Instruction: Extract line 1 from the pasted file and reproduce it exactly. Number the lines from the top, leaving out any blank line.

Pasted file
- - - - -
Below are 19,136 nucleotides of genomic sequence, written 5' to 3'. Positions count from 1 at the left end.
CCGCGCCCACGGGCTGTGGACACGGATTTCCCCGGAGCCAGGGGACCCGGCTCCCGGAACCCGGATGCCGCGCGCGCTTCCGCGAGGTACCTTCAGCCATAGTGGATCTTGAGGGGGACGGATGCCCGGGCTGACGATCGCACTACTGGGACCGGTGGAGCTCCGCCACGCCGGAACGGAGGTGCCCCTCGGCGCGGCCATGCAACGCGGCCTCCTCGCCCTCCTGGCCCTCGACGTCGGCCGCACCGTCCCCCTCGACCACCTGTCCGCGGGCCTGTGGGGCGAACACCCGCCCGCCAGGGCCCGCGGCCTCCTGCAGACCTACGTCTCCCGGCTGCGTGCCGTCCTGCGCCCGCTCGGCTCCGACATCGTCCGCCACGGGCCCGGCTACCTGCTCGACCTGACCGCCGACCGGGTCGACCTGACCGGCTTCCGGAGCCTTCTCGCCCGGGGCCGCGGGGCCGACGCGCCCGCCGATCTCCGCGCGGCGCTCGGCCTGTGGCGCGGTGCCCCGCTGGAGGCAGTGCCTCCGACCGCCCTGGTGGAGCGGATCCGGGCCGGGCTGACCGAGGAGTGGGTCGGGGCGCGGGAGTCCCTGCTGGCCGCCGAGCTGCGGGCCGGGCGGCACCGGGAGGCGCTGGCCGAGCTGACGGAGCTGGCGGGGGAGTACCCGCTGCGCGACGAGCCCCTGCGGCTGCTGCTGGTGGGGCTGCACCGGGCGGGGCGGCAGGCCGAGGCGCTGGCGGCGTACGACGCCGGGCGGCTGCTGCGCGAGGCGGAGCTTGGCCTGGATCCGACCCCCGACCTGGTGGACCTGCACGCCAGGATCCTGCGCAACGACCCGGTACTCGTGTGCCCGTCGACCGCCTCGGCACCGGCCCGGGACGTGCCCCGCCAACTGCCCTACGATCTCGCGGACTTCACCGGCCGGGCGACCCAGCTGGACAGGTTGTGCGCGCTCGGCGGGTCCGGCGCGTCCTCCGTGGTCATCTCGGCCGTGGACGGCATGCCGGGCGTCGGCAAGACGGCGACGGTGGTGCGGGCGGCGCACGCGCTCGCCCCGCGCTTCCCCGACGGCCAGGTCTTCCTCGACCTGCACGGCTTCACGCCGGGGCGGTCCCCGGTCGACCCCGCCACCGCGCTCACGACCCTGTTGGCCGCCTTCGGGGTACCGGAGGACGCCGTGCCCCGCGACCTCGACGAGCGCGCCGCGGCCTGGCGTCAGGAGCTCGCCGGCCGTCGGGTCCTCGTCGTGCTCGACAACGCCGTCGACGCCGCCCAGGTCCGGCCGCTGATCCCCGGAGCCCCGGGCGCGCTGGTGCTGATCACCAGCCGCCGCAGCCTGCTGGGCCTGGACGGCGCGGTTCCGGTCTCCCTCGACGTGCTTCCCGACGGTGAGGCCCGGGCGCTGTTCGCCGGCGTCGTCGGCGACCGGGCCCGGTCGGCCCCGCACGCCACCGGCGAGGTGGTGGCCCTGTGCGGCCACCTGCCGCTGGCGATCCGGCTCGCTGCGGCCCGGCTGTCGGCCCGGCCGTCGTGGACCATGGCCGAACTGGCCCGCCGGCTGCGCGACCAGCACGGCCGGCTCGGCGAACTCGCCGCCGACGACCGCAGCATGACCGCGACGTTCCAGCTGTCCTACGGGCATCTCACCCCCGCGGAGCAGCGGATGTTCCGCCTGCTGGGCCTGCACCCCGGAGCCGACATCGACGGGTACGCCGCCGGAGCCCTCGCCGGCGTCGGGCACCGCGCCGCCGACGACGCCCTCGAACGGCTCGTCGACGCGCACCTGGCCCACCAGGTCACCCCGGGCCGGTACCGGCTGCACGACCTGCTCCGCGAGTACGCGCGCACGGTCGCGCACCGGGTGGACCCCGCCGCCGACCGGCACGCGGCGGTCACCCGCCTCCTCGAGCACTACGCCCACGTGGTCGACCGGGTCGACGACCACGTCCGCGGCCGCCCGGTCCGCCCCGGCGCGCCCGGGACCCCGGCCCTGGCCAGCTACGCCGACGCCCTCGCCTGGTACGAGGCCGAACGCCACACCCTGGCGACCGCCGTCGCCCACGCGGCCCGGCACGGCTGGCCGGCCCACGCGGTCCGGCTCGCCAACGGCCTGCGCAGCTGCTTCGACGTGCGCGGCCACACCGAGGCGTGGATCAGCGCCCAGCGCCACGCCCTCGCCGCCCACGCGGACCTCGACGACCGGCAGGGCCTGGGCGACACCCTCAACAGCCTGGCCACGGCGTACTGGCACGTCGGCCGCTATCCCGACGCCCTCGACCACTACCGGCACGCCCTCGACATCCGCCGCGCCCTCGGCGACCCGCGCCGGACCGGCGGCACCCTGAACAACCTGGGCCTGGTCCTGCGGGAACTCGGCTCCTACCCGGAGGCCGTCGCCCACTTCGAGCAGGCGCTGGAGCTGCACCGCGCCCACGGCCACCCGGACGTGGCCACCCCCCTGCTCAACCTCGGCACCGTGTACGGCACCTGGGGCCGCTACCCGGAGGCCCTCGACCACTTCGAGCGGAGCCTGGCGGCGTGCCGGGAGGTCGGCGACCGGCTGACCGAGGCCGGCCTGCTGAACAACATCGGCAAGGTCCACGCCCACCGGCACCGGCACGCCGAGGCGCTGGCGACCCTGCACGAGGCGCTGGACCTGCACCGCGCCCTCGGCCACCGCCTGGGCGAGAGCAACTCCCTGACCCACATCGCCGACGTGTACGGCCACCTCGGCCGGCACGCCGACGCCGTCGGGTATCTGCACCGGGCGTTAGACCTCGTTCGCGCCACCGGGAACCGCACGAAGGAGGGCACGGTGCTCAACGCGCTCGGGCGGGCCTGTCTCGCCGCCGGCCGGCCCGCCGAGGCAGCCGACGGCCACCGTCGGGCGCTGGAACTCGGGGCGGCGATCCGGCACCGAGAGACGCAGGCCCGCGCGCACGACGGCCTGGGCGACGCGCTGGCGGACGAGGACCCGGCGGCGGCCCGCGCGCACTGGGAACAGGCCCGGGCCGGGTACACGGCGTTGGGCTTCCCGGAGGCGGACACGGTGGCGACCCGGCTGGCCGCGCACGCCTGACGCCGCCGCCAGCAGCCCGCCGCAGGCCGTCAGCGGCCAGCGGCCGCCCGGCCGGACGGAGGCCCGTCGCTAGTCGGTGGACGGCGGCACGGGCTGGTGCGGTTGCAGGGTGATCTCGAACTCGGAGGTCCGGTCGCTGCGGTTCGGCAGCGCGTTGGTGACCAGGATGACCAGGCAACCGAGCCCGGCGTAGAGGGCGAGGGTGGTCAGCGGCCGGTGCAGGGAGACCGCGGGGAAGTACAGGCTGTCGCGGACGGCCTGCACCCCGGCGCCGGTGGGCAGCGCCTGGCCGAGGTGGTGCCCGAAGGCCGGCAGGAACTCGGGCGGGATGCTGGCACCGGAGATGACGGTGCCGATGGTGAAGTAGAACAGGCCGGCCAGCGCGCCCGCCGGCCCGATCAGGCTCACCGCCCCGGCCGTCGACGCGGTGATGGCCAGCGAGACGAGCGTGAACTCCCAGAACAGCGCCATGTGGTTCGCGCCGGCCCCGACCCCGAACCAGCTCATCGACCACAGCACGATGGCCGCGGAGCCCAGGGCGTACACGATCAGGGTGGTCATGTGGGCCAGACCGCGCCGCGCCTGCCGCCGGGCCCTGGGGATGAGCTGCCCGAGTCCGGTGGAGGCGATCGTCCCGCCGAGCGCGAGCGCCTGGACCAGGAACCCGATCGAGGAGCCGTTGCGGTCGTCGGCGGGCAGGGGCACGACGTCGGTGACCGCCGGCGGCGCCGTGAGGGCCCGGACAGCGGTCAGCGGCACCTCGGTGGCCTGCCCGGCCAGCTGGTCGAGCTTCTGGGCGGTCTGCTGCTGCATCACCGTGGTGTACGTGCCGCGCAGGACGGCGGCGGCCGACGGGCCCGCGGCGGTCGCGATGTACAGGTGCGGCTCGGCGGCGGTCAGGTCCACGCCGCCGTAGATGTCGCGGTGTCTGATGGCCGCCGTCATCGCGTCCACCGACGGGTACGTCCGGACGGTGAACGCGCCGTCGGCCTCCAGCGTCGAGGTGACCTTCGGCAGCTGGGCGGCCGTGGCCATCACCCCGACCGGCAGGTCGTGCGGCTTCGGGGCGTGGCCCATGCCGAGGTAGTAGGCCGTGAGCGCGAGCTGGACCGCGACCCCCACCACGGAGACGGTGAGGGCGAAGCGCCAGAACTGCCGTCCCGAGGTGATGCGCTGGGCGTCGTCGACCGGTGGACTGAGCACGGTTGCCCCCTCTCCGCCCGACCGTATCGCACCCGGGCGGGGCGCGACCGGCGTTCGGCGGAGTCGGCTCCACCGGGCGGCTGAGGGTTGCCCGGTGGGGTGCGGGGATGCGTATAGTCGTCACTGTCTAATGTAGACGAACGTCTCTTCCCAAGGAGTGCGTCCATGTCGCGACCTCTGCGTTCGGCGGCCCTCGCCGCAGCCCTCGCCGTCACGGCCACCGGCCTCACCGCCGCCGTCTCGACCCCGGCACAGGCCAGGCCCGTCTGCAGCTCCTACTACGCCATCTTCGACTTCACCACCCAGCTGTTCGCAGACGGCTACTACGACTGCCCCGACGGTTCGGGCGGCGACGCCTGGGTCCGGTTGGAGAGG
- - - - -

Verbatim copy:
Below are 19,136 nucleotides of genomic sequence, written 5' to 3'. Positions count from 1 at the left end.